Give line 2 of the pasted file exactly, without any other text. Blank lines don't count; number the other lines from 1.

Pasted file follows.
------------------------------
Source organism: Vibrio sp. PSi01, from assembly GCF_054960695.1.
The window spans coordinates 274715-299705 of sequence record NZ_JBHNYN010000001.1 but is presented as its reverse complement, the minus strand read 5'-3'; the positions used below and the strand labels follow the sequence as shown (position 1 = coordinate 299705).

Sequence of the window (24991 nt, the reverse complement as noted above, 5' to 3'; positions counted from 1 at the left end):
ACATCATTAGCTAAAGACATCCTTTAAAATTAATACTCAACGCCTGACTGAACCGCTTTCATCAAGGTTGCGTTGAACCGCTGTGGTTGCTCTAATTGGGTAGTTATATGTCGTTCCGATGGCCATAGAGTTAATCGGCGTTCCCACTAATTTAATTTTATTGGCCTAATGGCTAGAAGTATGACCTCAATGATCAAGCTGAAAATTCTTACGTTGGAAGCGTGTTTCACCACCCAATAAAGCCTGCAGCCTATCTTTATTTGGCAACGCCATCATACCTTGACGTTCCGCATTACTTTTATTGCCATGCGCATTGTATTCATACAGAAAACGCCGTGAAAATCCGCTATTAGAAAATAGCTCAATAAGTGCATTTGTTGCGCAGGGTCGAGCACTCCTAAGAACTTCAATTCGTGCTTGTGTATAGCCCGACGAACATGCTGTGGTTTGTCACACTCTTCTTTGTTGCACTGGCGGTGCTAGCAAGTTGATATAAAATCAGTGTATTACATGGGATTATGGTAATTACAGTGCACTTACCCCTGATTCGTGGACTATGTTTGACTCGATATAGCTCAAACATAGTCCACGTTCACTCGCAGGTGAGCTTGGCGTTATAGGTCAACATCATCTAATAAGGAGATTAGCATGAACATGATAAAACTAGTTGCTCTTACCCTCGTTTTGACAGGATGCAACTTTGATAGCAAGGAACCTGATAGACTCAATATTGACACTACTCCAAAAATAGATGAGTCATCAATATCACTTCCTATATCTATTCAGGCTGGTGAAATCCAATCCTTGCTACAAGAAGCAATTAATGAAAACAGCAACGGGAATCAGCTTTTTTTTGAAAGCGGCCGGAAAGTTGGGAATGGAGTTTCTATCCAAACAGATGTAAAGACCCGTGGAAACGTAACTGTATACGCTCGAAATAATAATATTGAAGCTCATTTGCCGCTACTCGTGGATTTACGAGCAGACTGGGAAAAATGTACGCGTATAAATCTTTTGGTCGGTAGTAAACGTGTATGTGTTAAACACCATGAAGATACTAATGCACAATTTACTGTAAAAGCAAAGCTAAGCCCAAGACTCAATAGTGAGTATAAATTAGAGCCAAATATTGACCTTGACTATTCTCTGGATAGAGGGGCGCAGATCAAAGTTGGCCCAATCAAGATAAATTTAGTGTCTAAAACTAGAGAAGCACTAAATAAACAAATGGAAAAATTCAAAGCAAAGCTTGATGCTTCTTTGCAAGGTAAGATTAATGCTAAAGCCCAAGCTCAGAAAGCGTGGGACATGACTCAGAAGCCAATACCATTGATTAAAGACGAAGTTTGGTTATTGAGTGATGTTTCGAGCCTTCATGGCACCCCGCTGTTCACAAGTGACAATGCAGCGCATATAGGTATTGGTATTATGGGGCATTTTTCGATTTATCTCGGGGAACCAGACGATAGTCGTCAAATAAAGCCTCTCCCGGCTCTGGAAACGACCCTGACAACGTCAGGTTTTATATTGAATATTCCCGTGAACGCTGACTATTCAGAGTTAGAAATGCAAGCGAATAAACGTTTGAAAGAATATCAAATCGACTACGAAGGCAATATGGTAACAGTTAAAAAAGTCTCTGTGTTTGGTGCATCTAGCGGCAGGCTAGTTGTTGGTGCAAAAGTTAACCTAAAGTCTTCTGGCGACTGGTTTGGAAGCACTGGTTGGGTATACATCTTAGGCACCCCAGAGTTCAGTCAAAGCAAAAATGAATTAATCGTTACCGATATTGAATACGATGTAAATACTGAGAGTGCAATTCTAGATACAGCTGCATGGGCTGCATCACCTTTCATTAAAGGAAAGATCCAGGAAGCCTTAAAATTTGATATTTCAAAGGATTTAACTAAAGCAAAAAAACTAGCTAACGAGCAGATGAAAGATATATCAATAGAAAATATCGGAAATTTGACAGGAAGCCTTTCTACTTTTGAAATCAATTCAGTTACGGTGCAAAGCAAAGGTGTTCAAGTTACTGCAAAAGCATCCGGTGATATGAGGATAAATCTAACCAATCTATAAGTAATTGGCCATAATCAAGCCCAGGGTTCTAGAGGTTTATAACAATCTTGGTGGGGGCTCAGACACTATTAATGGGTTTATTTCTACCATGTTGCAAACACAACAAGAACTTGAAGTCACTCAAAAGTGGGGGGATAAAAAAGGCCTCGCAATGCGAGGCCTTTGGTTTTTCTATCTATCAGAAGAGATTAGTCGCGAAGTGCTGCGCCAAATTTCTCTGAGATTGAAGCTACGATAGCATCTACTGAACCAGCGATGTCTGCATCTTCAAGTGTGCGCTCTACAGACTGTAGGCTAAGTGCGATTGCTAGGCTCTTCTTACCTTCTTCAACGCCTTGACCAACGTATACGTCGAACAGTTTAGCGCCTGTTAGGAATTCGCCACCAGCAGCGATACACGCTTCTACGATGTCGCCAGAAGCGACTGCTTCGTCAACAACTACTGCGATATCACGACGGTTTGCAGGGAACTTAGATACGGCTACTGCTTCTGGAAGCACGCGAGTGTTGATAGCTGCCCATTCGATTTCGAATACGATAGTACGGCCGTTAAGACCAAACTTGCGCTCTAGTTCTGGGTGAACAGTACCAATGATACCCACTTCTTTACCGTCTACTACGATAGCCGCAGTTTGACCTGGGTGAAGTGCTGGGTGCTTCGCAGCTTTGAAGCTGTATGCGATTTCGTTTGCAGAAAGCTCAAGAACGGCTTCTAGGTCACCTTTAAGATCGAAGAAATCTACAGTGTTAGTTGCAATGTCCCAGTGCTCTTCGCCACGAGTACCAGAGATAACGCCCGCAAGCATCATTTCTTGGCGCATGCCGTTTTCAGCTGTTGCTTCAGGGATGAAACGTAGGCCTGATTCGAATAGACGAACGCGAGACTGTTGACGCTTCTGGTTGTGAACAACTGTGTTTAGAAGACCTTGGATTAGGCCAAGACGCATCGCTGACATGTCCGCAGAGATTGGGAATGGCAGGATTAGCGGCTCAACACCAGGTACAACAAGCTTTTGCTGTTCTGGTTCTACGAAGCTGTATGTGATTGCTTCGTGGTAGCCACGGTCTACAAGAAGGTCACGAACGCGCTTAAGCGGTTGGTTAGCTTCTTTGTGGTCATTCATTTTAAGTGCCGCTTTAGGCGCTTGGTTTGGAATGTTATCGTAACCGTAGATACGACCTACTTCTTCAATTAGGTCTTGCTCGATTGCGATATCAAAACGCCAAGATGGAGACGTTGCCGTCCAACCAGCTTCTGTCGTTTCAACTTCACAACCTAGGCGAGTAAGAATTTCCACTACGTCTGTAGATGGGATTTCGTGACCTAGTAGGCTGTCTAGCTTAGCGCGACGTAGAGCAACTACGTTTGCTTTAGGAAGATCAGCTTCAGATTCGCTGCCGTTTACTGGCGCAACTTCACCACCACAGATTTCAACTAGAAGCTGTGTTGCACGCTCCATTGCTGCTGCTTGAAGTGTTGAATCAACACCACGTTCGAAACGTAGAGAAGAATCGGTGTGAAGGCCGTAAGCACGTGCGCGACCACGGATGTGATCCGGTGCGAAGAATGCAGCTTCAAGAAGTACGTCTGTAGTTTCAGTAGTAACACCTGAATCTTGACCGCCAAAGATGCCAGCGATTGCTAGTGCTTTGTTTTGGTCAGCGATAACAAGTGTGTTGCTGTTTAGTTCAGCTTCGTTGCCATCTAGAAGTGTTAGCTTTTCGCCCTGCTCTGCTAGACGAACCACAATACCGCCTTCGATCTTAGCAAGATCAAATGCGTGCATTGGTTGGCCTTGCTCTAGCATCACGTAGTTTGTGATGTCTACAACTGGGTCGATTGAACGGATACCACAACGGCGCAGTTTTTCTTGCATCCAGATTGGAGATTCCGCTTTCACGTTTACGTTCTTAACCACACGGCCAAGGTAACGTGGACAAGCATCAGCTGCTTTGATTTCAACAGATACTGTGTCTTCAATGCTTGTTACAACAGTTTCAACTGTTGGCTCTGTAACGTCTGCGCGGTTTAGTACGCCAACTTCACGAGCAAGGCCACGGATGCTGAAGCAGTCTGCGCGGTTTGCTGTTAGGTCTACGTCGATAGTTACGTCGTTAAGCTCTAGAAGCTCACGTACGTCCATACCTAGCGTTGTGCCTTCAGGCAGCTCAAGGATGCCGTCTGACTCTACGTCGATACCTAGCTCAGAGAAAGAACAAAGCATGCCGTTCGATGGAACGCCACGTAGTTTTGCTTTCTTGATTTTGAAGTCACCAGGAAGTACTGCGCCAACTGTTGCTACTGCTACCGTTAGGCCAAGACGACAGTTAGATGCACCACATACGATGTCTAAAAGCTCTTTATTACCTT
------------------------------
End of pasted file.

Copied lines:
The window spans coordinates 274715-299705 of sequence record NZ_JBHNYN010000001.1 but is presented as its reverse complement, the minus strand read 5'-3'; the positions used below and the strand labels follow the sequence as shown (position 1 = coordinate 299705).